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Euronext Amsterdam stock exchange. March 2020 ROBIN VAN LONKHUIJSEN/ANP/AFP via Getty Images
Euronext Amsterdam stock exchange. March 2020

Outages Halting Trades Span Globe in Ugly Month for Bourses

“Sometimes you get a trifecta of software issues and hardware failures together with network failures that make it very difficult to recover.”

Viren Vaghela, Michael O'Boyle and Gearoid Reidy (Bloomberg) -- In August of 1994, trading was halted for 40 minutes on the Nasdaq after a squirrel chewed through a power line and the exchange’s backup power system failed to kick in.

Today, the technology that underpins billions of dollars in daily trades has never been more advanced, meaning winning margins can be measured in milliseconds. But even with millions spent on hardened systems, backups, and upgrades, outages still happen.

“There are redundancies but they don’t always work,” Xavier Rolet, former chief executive officer at London Stock Exchange Group Plc, said on Bloomberg TV. “Sometimes you get a trifecta of software issues and hardware failures together with network failures that make it very difficult to recover.”

Markets hit the trifecta this month, with exchanges on three continents around the world going down; Euronext NV was the latest, following the Mexican Bourse and Tokyo Stock Exchange. The Paris-listed operator, which will handle 25% of all European stock trading after it completes its $5 billion purchase of Borsa Italiana, shuttered markets for three hours on Monday morning. It was the biggest outage to hit the exchange operator in two years.


While outages typically stem from a software failure, hardware issue or cyber attack, Euronext cited a “middleware” issue for the crash that halted trading in Paris, Brussels, Amsterdam, Lisbon and Dublin.

“To use an analogy, the pilot used to have a dashboard and a joystick that moved the rudder but now there is a middle bit where the joystick sends instructions into a computer before the rudder gets moved,” said Niki Beattie, founder at Market Structure Partners. “When middleware goes wrong it is like the joystick falling off.”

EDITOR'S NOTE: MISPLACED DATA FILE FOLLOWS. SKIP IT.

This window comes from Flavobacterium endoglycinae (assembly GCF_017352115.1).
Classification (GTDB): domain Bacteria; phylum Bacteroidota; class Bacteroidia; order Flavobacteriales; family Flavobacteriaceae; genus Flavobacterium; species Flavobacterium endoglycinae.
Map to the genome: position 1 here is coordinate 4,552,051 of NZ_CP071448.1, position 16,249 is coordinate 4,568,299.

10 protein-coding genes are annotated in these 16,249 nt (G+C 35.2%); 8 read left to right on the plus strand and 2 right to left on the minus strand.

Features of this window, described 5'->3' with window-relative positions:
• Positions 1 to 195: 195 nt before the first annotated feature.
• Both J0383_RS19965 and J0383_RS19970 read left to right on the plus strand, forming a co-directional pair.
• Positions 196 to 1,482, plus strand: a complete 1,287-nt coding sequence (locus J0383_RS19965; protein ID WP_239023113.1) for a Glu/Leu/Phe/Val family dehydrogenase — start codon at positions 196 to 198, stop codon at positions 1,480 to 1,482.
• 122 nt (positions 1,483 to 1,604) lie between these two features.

Euronext upgraded its technology in 2018 to a proprietary platform called Optiq, which it claims on its website has “high reliability” while meeting “regulators’ demands for fewer incidents.” Euronext declined to say how much it spent on the platform. The company has spent 4.6% of its free cash flow on capital expenditures in the past decade, or $81.2 million, according to data compiled by Bloomberg. Mexico’s Bolsa has spent about 2.3%, or $16 million.

Tokyo Stock Exchange

Japan’s market snafu occurred Oct. 1 in a piece of hardware called Device 1 of the Shared Disk Device which stores data used across the servers that makes up the Tokyo Stock Exchange’s trading system known as Arrowhead. It distributes information such as commands and ID/password combinations for terminals that monitor trades.

A component failure in the device’s memory led to an error, which should have triggered a failover -- an automatic switch to a backup. It didn’t, due to a setting error caused by a discrepancy between the system and its manual, one that had lain hidden since 2015.

Japan’s Financial Services Agency plans to conduct a probe of the TSE and may call for administrative action.

Mexico Exchange

None of the redundancies in place helped Mexico recover from the longest blackout in the Bolsa Mexicana de Valores’ recent history, according to current and former exchange officials, who spoke on condition of anonymity because they were not authorized to speak on the matter.

The Bolsa said its 10-hour outage on Friday, Oct. 9 was due to an error at a technology provider. It denied rumors of a cyber attack, but has not provided further details.

An official at BMV told Bloomberg News that a problem with main servers at the exchange’s data center provider, Kio Networks, caused the outage. A spokesperson for Kio, which is backed by the family office of beer heiress Maria Asuncion Aramburuzabala, declined to comment.

In the wake of the halt, the exchange could not fire up its backup system, which had been tested by the local regulator. That raises questions about the soundness of the back up system and regulators’ checks, the people said.

Regulator CNBV did not respond to a request to comment.

“Being down for a day will wake up people of the need to connect to the alternative market, and pressure regulators and the exchange itself,” said Larry Tabb, head of market structure research at Bloomberg Intelligence.

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